With a documentary film under his belt and a book in the works, Tom Allen is turning into something of a creative genius within the world of bicycle touring. Tom has toured extensively through Europe, Asia and the Middle East. Next up is in North America.
An interview between Tom Allen and Beyond Limits Magazine.
January 2nd, 2012
“I wanted the fundamental freedom to go literally wherever I liked, not just where I liked from a list of towns and cities on a timetable.” Allen told Beyond Limits Magazine.
That is exactly what he did. He has ridden Scotland, Europe, the Caucasus, Scandinavia, Mongolia, The Middle East and Africa and he is far from done.
Ambitious as a child, already chasing the kill, he built a ramp that would catapult him, BMX in tow through the air and into the River Welland. Luckily, a last minute dose of common sense stopped him from proceeding with the stunt.
Allen credits this first lesson of backing out for giving him the freedom to continue on his adventures. Knowing that nothing is ever set in stone, Allen can plan the most outrageous adventures with the understanding that if things do not go to plan he can always back out and regroup before proceeding on the next adventure.
Over time, his raw hunger for adventure mellowed and slowly morphed into an opportunity to test his capabilities.
“On my first trip I was naive and idealistic,” Allen said, “so everything was interesting and new and it broke my preconceptions. As time went on I became curious variously about my own endurance, my ability to tolerate discomfort, whether places in the world would live up to my fears, how it would be to learn a completely new language, and how I might best communicate this whole process to those who stayed at home.”
The world is a curious place and for people like Allen, the quest to explore, discover and satisfy that thirst is a driving force to success.
During his first year of university he attempted to switch off the insatiable pull and tried to live the student life of beer and chips. However, the adventure world proved too powerful for him to ignore and he spent the following two years catching up on what he missed by bouncing up and down the muddy hillsides of Exmoor on a mountain-bike.
From an outsider’s perspective, it appeared to be all about the bike. However Allen has different ideas.
“When something better comes along, I’d like to think you’ll find me giving it a try,” Allen said, “Or maybe my priorities will shift of their own accord. Long distance walking and pack rafting are two things I’ve definitely got in my sights, because both of them are close to the ground and give you the kind of freedom and unthreatening access to society that cycling does – just from slightly different perspectives.”
“I can’t even meet old friends or walk down the main street of my village without speculating semi-consciously on how the experience of doing so compares and contrasts with myriad moments at other spots and instants on the globe. I can’t walk into a Lebanese takeaway without interrogating the two young Egyptians working there and speculating on what brought them and their Sudanese employer away from their home countries to feed grilled meat and falafel sandwiches to drunk students.”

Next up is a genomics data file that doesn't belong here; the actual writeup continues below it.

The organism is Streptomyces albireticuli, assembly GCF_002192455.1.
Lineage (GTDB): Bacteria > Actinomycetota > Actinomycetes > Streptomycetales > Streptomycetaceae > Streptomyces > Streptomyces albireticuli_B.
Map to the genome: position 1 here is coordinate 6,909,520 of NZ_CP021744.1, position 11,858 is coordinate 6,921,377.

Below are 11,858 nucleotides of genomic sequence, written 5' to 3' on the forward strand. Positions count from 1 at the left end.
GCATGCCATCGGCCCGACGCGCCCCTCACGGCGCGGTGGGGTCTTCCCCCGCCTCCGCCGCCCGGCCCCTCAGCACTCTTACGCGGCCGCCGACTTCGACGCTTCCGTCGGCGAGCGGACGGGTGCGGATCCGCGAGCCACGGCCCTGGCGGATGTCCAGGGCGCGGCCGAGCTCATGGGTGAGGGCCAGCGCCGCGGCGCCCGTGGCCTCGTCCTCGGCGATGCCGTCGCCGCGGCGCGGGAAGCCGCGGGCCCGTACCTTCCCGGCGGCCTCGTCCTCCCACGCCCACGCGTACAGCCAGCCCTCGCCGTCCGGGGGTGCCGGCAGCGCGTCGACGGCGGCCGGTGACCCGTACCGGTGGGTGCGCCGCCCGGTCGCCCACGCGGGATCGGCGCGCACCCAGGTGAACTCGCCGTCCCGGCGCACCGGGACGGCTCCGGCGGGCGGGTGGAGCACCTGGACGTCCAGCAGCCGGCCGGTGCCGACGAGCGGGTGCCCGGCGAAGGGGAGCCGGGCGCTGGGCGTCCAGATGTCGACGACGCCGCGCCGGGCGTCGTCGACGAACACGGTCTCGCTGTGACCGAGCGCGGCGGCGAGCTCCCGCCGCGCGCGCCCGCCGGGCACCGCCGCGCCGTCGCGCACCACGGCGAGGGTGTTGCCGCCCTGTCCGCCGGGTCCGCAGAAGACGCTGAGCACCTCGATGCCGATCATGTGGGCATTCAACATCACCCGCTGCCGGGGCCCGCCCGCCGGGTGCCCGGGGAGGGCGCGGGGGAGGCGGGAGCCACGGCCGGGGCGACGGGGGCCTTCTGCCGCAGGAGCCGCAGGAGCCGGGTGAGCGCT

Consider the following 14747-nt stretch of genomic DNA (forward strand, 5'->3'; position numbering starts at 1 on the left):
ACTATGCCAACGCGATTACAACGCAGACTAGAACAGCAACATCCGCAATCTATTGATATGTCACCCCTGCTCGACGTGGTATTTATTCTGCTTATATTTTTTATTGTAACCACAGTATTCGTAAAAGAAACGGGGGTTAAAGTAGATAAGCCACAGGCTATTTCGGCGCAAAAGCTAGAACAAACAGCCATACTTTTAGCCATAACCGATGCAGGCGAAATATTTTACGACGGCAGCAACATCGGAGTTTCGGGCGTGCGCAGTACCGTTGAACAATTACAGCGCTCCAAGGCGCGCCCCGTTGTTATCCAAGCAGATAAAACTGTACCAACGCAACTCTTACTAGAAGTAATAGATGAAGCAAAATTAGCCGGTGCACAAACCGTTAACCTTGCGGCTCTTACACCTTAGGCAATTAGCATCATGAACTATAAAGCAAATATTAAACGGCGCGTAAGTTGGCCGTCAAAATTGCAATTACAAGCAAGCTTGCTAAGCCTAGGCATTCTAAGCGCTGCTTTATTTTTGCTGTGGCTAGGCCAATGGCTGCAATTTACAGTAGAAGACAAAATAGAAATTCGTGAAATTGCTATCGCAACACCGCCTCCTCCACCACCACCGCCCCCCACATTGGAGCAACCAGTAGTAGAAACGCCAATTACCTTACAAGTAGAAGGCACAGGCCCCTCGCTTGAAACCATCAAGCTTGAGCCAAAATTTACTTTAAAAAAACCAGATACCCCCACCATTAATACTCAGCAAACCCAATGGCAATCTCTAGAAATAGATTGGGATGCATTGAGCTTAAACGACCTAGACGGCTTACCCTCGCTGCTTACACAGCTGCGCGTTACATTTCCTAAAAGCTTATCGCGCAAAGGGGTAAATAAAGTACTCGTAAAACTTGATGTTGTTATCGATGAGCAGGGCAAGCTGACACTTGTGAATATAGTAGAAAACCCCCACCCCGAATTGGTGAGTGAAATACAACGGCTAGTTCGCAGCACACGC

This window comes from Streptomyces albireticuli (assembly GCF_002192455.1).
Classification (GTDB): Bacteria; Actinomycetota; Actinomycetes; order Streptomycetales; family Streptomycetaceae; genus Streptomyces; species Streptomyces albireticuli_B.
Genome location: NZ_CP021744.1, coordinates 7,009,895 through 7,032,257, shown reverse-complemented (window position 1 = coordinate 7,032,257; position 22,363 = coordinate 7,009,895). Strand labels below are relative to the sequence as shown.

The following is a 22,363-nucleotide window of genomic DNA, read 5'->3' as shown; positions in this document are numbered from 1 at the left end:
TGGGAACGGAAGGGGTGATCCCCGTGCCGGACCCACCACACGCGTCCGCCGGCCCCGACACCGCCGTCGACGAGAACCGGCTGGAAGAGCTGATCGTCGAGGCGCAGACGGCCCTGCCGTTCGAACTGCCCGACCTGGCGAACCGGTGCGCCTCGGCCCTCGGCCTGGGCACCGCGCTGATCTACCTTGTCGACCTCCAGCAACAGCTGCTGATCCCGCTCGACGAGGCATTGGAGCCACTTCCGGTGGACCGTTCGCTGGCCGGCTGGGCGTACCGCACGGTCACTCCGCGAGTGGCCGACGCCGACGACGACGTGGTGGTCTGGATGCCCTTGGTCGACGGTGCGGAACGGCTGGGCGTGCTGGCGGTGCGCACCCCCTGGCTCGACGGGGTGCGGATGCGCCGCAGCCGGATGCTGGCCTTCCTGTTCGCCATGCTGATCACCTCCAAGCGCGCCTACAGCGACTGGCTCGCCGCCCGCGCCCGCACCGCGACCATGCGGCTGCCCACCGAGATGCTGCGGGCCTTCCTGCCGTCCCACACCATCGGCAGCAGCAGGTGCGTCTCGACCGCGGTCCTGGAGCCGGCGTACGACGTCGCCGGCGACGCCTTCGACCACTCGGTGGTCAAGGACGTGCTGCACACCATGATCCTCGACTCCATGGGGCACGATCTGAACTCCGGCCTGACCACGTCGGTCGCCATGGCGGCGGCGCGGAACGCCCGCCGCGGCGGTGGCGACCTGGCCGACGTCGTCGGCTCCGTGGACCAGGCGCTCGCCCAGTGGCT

After all of his time on the road, Allen has one gem of information that will ease the fear that blooms in the minds of every newcomer to the adventure world. According to Allen, they can halt their struggle to plan their maiden exhibition.
“My first big trip was massively over-planned,” Allen said, “I spent a year preparing for something I could now easily depart for and do tomorrow.”
Allen has a refreshing awareness of the global world surrounding him and an even more refreshing attitude about what remains unknown.
“Next spring I’ll head to the West Coast of the States for a couple of months. It’s easy to assume that we know what America is like, because we’re force-fed American culture through our screens,” Allen said, “But it’s probably no less of a misconception as we hold for the rest of the world.”
Apparently he is not all muscle and ambition, but an educated being in tune with the politics of the world.
A line found hiding amongst hundreds of other black inked letters on Tom’s blog deserves quoting; “Sell everything. Quit your job. Get a bike. Ride it. The rest of it will work itself out.”
If you are not already an adventurer you may laugh at this broad statement. It cannot possibly be as simple as that. Tom Allen says it is and it’s strange how the instant he says it, I suddenly believed it. But, then again maybe it isn’t. Allen does seem to have a grasp on something so many of us are looking for.
Allen said, “Happiness is a fleeting emotion, isn’t it? Contentment, on the other hand, might be something more long-term. I’ve never been more content than now.”
How is a man who the UK government defines as living below the poverty line happier than the majority of people we encounter daily? Perhaps it is because he is married to an equally amazing woman or because his various adventures are not about competing to beat the records, the clock or the others in the field. For Allen it is not a job and it is not about the money.
Whatever his motives, be it satisfaction or testing himself, there is something about Tom Allen that leads us to believe that he has figured it out; the people, the world, the key. There is something about that Tom Allen that has us rooting for him.